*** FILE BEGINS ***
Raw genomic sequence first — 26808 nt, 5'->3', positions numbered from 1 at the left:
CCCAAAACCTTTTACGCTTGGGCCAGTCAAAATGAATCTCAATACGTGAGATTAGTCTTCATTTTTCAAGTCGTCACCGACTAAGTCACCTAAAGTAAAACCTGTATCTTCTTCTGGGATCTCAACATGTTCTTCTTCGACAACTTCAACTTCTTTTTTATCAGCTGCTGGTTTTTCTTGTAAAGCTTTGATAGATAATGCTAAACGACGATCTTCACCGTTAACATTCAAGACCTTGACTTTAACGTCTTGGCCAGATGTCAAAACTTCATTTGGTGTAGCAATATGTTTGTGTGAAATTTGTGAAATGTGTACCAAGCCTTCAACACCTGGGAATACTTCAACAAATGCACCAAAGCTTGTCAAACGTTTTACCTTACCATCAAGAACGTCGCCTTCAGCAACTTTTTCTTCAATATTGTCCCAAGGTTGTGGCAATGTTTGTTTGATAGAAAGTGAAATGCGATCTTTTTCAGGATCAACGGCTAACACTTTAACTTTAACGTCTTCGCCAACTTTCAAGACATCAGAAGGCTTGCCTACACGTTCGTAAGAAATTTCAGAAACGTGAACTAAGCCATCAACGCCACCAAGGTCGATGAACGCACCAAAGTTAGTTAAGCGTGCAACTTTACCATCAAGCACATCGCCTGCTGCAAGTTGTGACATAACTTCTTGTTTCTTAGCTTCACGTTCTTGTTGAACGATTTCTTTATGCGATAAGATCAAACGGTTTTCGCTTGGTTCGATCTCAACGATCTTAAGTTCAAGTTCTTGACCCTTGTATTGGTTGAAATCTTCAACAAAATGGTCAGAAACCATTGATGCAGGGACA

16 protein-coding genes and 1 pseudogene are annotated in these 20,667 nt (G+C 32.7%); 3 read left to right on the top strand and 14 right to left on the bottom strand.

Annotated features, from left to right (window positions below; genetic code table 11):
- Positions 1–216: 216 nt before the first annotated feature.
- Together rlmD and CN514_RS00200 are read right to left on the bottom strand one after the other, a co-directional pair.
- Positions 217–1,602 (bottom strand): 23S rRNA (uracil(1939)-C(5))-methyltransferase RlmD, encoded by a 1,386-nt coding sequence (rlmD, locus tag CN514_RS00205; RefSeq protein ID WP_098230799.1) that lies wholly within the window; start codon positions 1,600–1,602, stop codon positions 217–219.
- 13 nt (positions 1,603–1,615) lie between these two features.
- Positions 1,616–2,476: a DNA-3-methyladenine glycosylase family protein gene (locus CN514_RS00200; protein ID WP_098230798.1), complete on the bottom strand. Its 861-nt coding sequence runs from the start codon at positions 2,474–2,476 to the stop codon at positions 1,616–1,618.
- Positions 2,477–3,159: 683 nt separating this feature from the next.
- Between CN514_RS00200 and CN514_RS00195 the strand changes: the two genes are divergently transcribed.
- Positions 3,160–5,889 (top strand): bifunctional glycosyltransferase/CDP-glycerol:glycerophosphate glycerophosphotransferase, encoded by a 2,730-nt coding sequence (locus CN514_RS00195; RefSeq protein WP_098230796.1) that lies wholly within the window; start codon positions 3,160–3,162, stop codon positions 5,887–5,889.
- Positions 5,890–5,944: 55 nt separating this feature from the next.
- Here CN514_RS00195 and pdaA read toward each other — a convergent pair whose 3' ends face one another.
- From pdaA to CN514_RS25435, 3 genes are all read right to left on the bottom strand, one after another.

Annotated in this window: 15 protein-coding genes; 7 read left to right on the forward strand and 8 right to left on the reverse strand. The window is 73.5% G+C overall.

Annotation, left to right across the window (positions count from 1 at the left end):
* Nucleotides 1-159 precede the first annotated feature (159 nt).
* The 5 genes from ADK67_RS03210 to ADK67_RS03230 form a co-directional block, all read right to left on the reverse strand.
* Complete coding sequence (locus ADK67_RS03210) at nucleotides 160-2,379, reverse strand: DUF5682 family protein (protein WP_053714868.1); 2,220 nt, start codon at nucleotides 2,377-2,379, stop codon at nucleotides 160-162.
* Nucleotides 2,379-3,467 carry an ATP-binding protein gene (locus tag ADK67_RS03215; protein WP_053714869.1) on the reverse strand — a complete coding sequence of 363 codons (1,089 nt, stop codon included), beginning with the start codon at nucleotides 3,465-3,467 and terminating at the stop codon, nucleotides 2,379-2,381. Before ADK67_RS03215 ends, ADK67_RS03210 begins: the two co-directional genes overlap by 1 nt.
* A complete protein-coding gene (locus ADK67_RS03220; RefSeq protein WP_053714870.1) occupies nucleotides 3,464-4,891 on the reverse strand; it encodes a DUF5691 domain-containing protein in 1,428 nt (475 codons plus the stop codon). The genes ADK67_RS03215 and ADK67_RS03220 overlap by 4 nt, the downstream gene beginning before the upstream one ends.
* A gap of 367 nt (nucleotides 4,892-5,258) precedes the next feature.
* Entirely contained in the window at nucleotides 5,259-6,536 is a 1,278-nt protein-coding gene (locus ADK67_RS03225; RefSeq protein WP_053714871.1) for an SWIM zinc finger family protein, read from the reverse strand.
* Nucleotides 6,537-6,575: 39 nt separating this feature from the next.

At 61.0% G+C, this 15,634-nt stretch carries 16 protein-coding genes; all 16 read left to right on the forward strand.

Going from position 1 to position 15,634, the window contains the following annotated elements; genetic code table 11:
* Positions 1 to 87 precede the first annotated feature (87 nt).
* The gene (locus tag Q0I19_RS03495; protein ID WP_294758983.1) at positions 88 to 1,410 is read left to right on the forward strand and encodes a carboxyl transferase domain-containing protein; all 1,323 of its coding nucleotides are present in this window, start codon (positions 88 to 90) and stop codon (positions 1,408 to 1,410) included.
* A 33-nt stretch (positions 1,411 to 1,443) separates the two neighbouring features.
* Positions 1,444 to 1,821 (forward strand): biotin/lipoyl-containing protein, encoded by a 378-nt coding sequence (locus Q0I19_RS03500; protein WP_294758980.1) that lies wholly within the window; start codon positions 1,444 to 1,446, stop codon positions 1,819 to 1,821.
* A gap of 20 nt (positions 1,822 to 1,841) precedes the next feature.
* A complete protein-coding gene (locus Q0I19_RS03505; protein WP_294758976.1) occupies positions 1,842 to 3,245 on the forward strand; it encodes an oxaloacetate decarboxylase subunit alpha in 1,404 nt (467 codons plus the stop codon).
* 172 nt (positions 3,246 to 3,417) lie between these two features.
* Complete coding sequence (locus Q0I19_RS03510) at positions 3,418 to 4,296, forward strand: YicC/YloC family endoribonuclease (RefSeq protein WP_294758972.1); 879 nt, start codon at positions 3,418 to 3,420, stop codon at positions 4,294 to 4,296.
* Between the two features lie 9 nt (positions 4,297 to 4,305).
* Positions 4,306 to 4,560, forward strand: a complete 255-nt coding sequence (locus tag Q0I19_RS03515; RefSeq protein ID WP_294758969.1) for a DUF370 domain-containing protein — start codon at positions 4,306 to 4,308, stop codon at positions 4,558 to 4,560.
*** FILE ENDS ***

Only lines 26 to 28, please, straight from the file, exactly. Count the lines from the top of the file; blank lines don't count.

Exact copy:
At 61.0% G+C, this 15,634-nt stretch carries 16 protein-coding genes; all 16 read left to right on the forward strand.

Going from position 1 to position 15,634, the window contains the following annotated elements; genetic code table 11:
* Positions 1 to 87 precede the first annotated feature (87 nt).